Heart disease does not happen suddenly. It tends to creep into your life slowly, with symptoms that are easy to ignore at first.
If you’re in your 40s, 50s, or older, it’s even more important to pay attention to these warning signs, especially if you have a family history of heart disease. Any of these symptoms, especially if they occur frequently, may be enough to see a doctor or cardiologist.
Chest pain is the most common symptom of a heart attack, but you should understand that men and women can experience different symptoms. For example, women are more prone to shortness of breath, nausea, and jaw pain.
Chest pain can vary from person to person, but is usually described as a feeling of pressure or squeezing in the center or left side of the chest. You may feel as if something is sitting or pressing on your chest. It usually causes nausea and difficulty breathing.
Chest pain can be a symptom of health problems in many parts of the body, including the lungs, gastrointestinal tract, muscles, nerves, and bones. For the heart, it can be a symptom of several diseases, including:
Ischemic heart disease (blockage of the heart)
Heart attack (heart attack)
Myocarditis (inflammation of the heart muscle)
Pericarditis (inflammation of the sac around the heart)
Hypertrophic cardiomyopathy (a genetic disorder that causes the heart muscle to thicken)
Mitral valve prolapse (a condition in which the heart valve does not close properly)
Abdominal pain or indigestion
This is a general burning sensation in the chest and stomach. One of the first things to consider is whether it occurs after eating. If so, it may be nothing more than heartburn—a common condition caused by stomach juices backing up into the esophagus. This causes pain that spreads to the neck and beyond. If you’re blue and the pain goes away, it’s probably not related to your heart.
This feeling is more alarming when it appears after physical exertion or a few hours after the last meal. If the pain is accompanied by other symptoms, such as sweating and shortness of breath, it can also indicate heart disease.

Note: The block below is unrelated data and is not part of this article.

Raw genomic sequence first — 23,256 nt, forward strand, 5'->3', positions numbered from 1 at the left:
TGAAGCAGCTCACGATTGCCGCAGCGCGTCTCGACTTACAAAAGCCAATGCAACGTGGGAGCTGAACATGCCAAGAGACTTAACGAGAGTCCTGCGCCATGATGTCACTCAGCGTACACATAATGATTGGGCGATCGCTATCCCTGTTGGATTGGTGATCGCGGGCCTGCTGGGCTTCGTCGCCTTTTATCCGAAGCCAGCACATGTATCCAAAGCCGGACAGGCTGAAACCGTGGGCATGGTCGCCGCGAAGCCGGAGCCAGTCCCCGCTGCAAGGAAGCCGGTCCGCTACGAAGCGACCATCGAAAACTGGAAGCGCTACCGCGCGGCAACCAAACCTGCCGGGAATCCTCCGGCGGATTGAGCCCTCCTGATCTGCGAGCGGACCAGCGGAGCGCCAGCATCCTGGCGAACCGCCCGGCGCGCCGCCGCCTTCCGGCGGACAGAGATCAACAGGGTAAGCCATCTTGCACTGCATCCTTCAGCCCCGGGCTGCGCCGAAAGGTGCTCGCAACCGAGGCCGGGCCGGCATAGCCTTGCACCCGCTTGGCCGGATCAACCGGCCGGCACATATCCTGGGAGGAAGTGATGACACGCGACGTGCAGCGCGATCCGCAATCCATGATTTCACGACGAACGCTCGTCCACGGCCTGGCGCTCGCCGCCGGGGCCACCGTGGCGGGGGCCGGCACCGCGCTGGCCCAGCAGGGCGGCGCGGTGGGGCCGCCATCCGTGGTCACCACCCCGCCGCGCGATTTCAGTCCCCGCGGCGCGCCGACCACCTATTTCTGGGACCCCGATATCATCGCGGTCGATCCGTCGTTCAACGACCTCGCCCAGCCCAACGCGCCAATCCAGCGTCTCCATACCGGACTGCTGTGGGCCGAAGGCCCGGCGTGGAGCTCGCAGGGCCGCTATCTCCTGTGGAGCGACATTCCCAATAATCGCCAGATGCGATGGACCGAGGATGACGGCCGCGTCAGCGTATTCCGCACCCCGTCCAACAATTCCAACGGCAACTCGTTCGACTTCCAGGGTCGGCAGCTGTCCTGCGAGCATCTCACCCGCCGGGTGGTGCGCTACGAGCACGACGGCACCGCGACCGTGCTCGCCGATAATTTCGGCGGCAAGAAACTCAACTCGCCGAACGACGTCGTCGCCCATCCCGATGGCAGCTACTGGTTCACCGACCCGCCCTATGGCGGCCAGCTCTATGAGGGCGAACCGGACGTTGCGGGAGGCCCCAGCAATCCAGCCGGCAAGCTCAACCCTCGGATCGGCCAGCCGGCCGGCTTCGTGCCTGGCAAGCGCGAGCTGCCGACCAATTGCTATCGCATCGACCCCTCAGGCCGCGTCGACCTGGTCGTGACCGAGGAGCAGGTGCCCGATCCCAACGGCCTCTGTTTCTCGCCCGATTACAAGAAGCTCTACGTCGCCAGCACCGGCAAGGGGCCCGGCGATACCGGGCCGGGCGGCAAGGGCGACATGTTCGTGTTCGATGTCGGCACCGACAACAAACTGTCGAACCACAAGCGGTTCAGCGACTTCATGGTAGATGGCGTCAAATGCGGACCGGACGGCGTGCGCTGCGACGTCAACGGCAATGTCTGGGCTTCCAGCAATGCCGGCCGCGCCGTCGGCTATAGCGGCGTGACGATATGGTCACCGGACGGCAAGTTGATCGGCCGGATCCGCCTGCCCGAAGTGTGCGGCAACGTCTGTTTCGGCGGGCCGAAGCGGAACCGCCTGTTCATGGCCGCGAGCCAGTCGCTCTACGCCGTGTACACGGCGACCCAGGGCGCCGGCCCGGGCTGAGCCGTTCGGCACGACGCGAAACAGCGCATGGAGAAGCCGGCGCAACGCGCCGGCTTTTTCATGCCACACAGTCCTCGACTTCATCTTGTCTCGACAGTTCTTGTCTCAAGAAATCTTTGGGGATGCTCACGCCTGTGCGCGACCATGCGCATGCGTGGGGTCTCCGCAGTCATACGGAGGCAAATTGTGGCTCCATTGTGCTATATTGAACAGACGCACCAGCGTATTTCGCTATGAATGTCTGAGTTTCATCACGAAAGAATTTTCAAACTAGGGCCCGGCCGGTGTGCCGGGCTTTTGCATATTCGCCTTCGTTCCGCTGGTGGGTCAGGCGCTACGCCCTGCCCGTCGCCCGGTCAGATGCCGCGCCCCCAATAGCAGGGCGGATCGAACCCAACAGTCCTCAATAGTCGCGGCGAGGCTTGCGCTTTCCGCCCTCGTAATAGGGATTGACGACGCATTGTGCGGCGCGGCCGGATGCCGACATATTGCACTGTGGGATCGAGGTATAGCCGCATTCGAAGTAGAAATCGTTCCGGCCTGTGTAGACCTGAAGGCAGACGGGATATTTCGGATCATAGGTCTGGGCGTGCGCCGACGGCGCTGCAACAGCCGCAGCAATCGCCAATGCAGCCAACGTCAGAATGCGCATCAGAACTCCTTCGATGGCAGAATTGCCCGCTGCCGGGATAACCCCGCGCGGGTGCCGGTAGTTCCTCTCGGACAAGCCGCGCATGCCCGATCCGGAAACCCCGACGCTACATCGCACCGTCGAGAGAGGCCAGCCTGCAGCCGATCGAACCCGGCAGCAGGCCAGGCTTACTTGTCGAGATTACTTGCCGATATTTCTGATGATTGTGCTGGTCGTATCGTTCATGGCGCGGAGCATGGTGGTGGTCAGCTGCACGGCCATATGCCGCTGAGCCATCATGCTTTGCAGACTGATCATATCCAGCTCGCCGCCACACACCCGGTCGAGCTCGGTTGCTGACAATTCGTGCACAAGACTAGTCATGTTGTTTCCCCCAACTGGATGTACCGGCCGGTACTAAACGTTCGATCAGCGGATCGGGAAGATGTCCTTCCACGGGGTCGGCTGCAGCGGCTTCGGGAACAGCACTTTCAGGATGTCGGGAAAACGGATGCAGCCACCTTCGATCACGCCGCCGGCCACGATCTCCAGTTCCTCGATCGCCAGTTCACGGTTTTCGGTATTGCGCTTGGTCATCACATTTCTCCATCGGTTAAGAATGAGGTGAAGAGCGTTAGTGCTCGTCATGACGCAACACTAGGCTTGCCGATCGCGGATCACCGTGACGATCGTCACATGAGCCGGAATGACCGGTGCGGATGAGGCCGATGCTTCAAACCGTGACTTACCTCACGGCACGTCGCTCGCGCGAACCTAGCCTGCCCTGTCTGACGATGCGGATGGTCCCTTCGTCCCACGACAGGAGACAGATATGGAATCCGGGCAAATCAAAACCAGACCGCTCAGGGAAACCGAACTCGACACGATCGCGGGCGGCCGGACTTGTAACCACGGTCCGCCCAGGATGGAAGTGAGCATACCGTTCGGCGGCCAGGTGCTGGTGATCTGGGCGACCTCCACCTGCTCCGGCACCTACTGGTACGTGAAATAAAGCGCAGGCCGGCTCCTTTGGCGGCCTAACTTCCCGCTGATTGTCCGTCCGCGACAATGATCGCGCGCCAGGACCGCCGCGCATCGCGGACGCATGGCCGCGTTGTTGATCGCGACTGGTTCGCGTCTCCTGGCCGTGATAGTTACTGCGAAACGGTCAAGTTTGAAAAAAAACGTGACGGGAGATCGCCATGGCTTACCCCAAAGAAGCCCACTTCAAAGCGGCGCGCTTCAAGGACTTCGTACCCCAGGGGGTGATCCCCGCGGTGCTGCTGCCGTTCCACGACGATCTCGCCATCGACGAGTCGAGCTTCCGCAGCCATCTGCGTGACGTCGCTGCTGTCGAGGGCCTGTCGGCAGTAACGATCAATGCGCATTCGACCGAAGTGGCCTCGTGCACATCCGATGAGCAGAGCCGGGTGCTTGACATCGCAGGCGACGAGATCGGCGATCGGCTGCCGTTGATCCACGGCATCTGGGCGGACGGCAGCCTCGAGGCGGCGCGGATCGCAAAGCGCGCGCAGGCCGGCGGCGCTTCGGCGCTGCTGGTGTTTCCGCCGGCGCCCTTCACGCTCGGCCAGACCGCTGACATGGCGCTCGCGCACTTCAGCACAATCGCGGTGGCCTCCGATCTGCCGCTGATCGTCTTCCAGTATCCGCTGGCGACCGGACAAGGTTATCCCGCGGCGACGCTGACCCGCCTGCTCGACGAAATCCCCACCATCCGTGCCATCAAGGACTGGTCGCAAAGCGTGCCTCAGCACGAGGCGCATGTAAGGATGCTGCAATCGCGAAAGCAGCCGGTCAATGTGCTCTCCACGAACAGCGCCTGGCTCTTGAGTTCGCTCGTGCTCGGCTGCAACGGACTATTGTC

It’s not uncommon to sweat after a good workout or an afternoon of field work. But if you sweat while sitting on the sofa in front of the TV, this indicates that there may be a problem. When arteries become blocked, your heart has to work harder to maintain blood flow. In response, your body sweats to lower its temperature.
Night sweats are a common symptom in women with heart disease, but sometimes this symptom is mistaken for a symptom of menopause.
Arm or leg pain
Pain in the left arm is one of the most common symptoms of a heart attack. This is due to the fact that nerves from the heart send signals to the hands in common brain cells. When a problem occurs, your brain can’t tell the difference between the two sources, creating something called pain. This arm pain may indicate angina pectoris, a heart condition caused by a blockage or narrowing of the coronary arteries. The pain is more common in the left hand, while it can occur in the right hand or in both hands at the same time.
Leg pain is often a symptom of peripheral vascular disease, a circulatory disorder in which your legs don’t get enough blood flow to meet your body’s needs. If this happens to you, your doctor may want to check your heart because the body’s plumbing systems work together. Blockage in the legs can lead to problems upstream.
This may be difficult to assess. After all, who isn’t tired these days? There are other conditions, such as depression, where fatigue is a symptom. If you’re too tired to get out of bed in the morning, it might be something else. But if your stamina is waning, it could be your heart. Maybe you’ve recently been walking a mile or two a day, and suddenly you feel exhausted after half a block.
Jaw pain or stiffness in the neck
This is associated with arm pain because some of these nerves pass through the neck. This can cause jaw pain and even toothache when you walk or exert yourself. There are several clues that indicate that your heart is in a relationship. For example, a toothache does not go away after rest or taking nitroglycerin tablets.